The deaf community just like every other diverse community has produced some great deaf athletes across all areas of sport. Baseball is no exception and has seen several deaf baseball players rise towards the ranks of the Major Leagues. These pioneering deaf baseball players left an indelible mark about the game and were responsible for a lot of significant changes towards the game that are still with us today.
Richard "Dick" Sipek. Curtis remains an excellent ambassador to both baseball and the deaf community. In his rookie season, Hoy stole an astonishing 82 bases to lead the league. Curtis Pride.
Success brought Hoy for the Major League level in 1888 several short years after Dundon. During Taylor's career pitching for the Giants he had two deaf teammates: George Leitner and Billy Deegan. He attended the same Deaf School in Ohio as Dundon and in all likelihood played about the same school team. William "Dummy" Hoy.
He still inspires today. A teammate of the legendary Christy Mathewson, Taylor was instrumental in hurling wins for many of the pennant winning teams within the Giant early days. Sipek includes a real claim to fame, though. Curtis started pro ball at the tender chronilogical age of 17! As a major league outfielder and designated hitter, Pride saw duty with a half-dozen squads before his career ended. It is definite that Hoy was anyone most accountable for paving just how for other deaf athletes seeking to enter professional baseball.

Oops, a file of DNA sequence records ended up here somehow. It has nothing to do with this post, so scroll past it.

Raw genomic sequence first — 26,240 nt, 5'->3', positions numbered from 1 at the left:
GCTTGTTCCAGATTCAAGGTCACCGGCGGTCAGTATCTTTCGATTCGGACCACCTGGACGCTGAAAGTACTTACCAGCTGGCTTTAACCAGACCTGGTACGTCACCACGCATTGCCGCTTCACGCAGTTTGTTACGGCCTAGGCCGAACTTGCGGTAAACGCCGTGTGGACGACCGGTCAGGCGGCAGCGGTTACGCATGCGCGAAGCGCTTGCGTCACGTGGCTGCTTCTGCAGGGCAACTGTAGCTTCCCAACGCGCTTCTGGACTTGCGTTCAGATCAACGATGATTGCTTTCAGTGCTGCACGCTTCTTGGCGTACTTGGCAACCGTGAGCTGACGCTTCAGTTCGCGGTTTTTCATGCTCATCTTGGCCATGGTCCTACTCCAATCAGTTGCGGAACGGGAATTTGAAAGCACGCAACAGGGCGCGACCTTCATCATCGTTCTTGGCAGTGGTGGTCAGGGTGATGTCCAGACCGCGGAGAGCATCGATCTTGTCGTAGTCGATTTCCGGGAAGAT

Curtis Pride. He spent two years with the Columbus Buckeyes of the American Association which at the time was considered a Major League. Richard "Dick" Sipek.
There have been other deaf baseball players with very short careers. Deaf Life has run a cover story on him. Dick didn't accomplish much at the plate and the career was probably helped from the absence of numerous baseball players who remained as supporting the war effort. He attended exactly the same Deaf School in Ohio as Dundon and probably played on the same school team. There have been books and documentaries and entire blogs and websites dedicated to this great baseball ambassador and also the legacy he left behind!.
There are already other deaf baseball players with very short careers. During Taylor's career pitching for that Giants he had two deaf teammates: George Leitner and Billy Deegan. During Taylor's career pitching for the Giants he had two deaf teammates: George Leitner and toets Billy Deegan. If Ketchner is successful, he can thank the other great deaf athletes who came before him.